Yes, increasing the global culture rating will increase the culture produced by each city, which will increase the rate at which your borders grow. With the right buildings, the global culture rating also adds happy people to your cities, which helps them to grow larger.
If you hover over a square, you can see the current balance of culture in that square just above the unit picture. Whoever has the highest total is the current owner of the tile. If your culture that reaches that square is higher than the culture of the other civ, your percentage will grow over time.
In your own cities you can also see a percentage of culture. If you captured the city from someone else, it will start out heavily waited towards them. The higher the percentage is for opposing countries, the more likely a city is to defect. You can't see a percentage of culture in cities you don't own, but it works similarly. If you have significantly higher culture output near an opponent's city than they do, you can eventually get that city to defect to you without warfare.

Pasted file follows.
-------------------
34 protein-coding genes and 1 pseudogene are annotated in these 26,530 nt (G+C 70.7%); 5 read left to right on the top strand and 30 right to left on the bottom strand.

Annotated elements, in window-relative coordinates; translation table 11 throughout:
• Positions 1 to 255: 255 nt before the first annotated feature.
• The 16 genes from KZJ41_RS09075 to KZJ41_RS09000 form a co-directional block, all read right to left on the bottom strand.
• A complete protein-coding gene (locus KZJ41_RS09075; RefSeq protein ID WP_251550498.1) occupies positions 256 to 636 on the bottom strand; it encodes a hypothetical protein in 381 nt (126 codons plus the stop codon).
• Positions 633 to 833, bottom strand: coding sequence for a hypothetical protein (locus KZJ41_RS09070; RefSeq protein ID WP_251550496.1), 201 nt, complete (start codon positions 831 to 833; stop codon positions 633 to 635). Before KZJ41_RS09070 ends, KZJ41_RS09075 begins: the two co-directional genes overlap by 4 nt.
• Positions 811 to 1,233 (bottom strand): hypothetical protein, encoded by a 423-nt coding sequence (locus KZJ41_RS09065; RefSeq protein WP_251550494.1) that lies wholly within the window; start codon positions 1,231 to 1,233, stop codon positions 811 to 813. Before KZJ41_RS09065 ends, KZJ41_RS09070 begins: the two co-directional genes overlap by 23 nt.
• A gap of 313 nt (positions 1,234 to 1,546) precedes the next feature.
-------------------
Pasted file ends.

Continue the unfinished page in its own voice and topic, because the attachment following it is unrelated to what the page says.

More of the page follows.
You need to be careful of capturing a city that is well surrounded by an opponents cultural borders, as it will likely defect back quite quickly. In this situation it is often better to just raze the city instead. You can decrease the likelihood of defection by stationing additional units in the city, but this often isn't enough, and if the city defects you lose the units too. Generally, the best strategy is to capture cities on the outskirts of their territory first, where they will have less culture output. Or be prepared to capture all their large cities in rapid succession. Also think carefully before sparing a civilization, as destorying the civ completely insures that your cities can't defect back to them.